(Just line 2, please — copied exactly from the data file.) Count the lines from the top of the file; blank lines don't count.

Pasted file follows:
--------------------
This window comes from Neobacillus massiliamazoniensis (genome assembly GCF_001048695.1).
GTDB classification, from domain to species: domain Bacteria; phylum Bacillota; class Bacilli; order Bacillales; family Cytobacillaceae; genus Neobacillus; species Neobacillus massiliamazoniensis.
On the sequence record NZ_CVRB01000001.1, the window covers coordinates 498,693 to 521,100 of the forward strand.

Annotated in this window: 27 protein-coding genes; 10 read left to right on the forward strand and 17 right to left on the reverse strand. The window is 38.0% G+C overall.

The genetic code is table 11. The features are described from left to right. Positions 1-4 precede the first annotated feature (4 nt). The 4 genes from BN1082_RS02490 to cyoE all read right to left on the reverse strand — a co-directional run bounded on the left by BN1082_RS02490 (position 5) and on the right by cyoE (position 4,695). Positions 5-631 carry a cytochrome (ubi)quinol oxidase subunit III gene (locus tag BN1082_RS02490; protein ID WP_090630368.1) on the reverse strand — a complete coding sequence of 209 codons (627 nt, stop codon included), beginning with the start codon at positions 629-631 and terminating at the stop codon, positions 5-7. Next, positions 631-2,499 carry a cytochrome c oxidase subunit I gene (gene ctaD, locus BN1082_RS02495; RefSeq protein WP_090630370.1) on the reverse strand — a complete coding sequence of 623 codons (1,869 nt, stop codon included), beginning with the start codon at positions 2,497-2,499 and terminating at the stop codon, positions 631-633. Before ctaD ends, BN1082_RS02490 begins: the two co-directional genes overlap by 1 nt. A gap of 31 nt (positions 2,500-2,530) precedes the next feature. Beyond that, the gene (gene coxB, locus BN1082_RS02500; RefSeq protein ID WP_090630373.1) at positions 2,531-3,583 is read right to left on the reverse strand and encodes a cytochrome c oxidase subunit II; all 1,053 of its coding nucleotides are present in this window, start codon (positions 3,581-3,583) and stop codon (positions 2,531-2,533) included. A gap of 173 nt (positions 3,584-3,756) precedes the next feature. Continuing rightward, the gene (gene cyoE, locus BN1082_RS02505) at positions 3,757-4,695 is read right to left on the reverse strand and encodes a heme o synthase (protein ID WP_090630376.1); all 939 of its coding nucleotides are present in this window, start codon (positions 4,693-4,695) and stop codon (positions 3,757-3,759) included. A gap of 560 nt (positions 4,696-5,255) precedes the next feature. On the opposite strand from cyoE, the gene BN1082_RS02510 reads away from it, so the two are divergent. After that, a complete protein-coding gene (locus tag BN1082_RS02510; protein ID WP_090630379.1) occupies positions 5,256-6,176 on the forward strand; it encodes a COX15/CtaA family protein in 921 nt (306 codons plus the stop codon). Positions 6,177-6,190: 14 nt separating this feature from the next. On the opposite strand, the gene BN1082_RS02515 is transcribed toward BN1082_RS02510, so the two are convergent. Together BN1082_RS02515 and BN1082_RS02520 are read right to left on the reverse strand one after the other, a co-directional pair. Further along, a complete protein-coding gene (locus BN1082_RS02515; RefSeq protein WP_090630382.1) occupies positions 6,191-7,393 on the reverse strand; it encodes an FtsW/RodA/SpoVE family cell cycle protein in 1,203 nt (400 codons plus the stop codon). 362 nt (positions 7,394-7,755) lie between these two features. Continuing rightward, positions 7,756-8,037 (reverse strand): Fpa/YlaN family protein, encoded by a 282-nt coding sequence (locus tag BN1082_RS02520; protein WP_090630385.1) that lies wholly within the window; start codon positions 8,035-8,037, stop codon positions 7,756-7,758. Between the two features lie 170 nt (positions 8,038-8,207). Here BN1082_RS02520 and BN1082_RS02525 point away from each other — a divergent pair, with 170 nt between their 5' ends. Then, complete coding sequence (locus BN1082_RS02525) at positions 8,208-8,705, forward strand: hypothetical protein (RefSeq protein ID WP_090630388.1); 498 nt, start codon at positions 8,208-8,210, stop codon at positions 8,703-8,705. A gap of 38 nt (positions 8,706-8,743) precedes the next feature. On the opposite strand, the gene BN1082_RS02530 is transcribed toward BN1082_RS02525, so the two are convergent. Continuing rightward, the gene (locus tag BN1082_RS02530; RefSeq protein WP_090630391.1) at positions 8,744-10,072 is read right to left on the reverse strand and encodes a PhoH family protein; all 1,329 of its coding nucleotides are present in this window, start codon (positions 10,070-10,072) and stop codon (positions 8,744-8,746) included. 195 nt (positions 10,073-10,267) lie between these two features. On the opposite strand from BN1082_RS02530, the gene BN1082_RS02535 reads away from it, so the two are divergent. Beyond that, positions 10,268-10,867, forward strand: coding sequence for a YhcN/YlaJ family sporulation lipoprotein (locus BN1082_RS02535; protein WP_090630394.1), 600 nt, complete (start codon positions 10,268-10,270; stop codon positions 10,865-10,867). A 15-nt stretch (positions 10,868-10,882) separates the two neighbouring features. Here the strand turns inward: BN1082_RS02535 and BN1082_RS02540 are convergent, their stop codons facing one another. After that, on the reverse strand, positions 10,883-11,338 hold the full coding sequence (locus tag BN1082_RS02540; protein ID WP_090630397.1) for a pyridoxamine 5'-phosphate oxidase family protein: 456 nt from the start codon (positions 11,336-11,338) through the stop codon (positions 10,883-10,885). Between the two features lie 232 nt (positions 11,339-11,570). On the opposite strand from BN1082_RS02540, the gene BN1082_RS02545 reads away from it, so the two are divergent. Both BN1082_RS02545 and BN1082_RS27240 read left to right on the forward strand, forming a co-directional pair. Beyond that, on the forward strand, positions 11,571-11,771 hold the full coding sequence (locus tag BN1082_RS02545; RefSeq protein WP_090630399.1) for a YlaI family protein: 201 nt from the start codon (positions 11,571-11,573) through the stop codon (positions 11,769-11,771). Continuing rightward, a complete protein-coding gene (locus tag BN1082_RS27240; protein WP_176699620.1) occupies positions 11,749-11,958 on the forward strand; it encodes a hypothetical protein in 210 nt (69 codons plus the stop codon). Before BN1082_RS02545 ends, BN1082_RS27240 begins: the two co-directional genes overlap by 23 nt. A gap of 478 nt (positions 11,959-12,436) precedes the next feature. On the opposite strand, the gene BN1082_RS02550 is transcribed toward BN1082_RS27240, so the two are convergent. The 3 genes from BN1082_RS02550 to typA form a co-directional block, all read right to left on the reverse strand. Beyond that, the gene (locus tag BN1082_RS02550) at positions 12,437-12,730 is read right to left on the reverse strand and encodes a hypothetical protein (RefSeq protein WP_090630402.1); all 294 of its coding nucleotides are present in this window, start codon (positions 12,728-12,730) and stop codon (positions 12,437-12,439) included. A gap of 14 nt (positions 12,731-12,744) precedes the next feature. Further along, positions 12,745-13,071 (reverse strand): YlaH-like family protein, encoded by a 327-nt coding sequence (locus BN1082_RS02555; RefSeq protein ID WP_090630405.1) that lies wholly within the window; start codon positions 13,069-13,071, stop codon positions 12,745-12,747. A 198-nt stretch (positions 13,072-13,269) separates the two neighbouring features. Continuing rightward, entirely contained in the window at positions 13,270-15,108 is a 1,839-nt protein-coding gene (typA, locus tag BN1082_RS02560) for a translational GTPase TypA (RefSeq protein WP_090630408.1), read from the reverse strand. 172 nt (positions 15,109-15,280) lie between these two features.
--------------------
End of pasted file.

GTDB classification, from domain to species: domain Bacteria; phylum Bacillota; class Bacilli; order Bacillales; family Cytobacillaceae; genus Neobacillus; species Neobacillus massiliamazoniensis.